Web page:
Families of deceased firefighters still looking for closure

How do you deal with the traumatic death of a loved one?
How do you deal with the traumatic death of a loved one?

Speaking on behalf of the families who lost their loved ones in the Bank of Lisbon fire, Robert Moropane says that he won’t be able to find closure until he knows what led to the death of his son, firefighter Simphiwe Moropane.

The struggle continues 

"Three hundred and sixty-five days later, the mother [my daughter-in-law] of Simphiwe’s kids is still struggling for fend for those children. We are helping her here and there but it's not enough because their father loved them and if he was still here, they wouldn't be in the situation they are in."

Moropane says it took him a while to receive the counselling promised to him and other families. 

"They gave us numbers of people from Emergency Medical Services (EMS) to phone so that they can arrange counselling for us. I made about four to five phone calls [but] they gave me excuses, so I stopped because I was the one making the effort and I didn't know where else to turn to help the children."

Despite finally receiving counselling through the provincial department of health, Moropane says not knowing what led to his son's death makes it difficult for him to heal.

"Talking to the psychologist, I found that it isn’t easy to heal if there is something left behind, [in this case] the report of what happened. I called the EMS at least a hundred times just to find out what happened to my son so that we as a family can get our conclusion and move on."

Becoming better 

Gauteng Health MEC, Dr Bandile Masuku says the commemoration of the fire is a way of signifying the change that the department wants to make.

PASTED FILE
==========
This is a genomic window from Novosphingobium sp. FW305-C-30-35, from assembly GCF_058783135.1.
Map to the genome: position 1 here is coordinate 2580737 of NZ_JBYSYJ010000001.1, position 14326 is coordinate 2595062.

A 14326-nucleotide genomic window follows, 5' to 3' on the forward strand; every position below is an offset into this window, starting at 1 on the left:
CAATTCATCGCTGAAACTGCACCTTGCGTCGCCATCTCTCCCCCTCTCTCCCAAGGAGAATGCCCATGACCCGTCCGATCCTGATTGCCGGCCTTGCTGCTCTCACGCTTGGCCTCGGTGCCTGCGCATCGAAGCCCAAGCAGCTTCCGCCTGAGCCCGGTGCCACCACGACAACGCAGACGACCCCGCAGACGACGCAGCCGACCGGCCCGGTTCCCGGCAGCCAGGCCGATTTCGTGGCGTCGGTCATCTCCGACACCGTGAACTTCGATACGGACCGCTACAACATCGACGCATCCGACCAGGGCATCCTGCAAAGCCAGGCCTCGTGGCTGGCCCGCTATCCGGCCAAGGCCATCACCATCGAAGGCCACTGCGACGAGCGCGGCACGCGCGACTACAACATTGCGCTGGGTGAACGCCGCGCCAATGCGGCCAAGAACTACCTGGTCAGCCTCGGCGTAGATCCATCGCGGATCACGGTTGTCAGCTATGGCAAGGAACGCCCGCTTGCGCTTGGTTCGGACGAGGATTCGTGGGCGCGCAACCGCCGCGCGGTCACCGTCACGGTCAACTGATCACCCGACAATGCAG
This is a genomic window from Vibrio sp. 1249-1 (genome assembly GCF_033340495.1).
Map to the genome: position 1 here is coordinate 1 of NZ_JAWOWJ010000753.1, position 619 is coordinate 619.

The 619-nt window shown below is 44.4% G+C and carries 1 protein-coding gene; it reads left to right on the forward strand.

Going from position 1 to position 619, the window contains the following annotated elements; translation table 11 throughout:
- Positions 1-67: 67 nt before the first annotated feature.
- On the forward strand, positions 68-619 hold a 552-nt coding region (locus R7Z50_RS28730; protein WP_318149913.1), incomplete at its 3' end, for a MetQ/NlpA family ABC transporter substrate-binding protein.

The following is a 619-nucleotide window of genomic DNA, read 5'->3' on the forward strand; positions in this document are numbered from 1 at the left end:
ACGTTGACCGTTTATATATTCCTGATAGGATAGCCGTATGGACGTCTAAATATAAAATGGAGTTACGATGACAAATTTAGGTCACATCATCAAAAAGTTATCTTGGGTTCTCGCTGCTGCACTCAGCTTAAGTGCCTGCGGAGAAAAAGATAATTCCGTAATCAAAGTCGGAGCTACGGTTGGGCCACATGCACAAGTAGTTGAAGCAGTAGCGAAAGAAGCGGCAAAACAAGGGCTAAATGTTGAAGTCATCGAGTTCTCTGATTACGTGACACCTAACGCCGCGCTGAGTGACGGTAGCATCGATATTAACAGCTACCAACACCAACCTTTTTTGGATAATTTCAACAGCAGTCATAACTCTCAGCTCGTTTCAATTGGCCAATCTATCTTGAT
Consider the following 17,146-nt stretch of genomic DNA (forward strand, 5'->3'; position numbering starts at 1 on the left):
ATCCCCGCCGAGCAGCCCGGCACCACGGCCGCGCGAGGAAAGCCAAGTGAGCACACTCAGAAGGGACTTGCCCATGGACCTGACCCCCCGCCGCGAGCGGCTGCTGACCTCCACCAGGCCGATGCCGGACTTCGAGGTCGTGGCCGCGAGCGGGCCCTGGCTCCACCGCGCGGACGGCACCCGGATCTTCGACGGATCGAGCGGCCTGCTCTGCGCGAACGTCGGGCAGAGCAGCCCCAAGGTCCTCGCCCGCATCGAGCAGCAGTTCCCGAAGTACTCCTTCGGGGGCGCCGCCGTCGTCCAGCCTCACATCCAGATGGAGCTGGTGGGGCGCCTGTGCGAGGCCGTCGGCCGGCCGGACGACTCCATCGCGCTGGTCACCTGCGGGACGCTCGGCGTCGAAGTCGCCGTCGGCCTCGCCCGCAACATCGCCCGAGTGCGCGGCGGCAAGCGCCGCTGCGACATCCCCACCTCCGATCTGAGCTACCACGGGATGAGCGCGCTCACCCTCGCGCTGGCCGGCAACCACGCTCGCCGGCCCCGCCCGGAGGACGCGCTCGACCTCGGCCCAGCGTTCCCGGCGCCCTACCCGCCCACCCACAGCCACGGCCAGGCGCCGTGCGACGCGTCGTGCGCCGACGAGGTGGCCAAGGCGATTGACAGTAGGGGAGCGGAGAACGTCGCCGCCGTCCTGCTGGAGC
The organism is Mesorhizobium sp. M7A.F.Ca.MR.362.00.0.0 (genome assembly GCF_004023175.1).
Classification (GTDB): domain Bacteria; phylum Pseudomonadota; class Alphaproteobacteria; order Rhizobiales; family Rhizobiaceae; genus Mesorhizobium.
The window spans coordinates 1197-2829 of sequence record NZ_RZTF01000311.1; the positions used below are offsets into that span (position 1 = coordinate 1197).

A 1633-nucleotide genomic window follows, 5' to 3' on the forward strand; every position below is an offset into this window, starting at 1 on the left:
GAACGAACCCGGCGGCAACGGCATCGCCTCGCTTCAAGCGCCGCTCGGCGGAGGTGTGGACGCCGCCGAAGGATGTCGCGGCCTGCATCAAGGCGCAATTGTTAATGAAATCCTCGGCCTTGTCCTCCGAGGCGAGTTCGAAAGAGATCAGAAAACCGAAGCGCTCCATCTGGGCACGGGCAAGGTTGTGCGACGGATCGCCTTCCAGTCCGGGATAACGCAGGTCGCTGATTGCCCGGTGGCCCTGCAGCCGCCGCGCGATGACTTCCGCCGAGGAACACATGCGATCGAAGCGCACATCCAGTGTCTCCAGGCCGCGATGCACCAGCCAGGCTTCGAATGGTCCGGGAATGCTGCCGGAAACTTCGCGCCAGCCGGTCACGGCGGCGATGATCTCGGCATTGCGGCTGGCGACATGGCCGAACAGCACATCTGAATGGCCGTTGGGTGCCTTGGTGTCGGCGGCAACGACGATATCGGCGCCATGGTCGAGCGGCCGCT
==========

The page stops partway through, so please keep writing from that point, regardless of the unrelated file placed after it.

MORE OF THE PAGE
"In terms of our priorities, we want to engage on issues that relate to Occupational Health and Safety (OHS) and one of the commitments we have made is that by the end of this financial year, all of our facilities across the province will be OHS compliant. We are [also] going to renovate and refurbish them."

He also acknowledges the work that the firefighters were doing when they met their untimely deaths.

"We hope that this plaque will be put in one of our boardrooms where it will constantly remind everyone about the commitments that we have made to the public about our dedication and the sacrifice that civil servants put into their work."

Not in vain 

Democratic Nursing Organisation of South Africa deputy provincial chairperson, Thabang Sonyathi, says that the death of the firefighters should not be in vain.

"What happened here last year must be a stepping stone [upon] our reflection, how do we do things better, how do we protect workers and how do we protect the people that we serve in general? May it be that our colleagues who have fallen here, that their death is not in vain but encourages us to thrive towards OHS excellence."

He also calls on the investigation of the cause of the fire to be concluded.

"We are still waiting very eagerly for the report… so that it can give us closure."

The unions are also calling on employers to ensure that the families of the deceased firefighters are taken care of, particularly their children’s education costs. 

The other two firefighters who died in the tragedy are Mduduzi Ndlovu and Khathutshelo Muedi.

– Health-e News

Image credit: iStock

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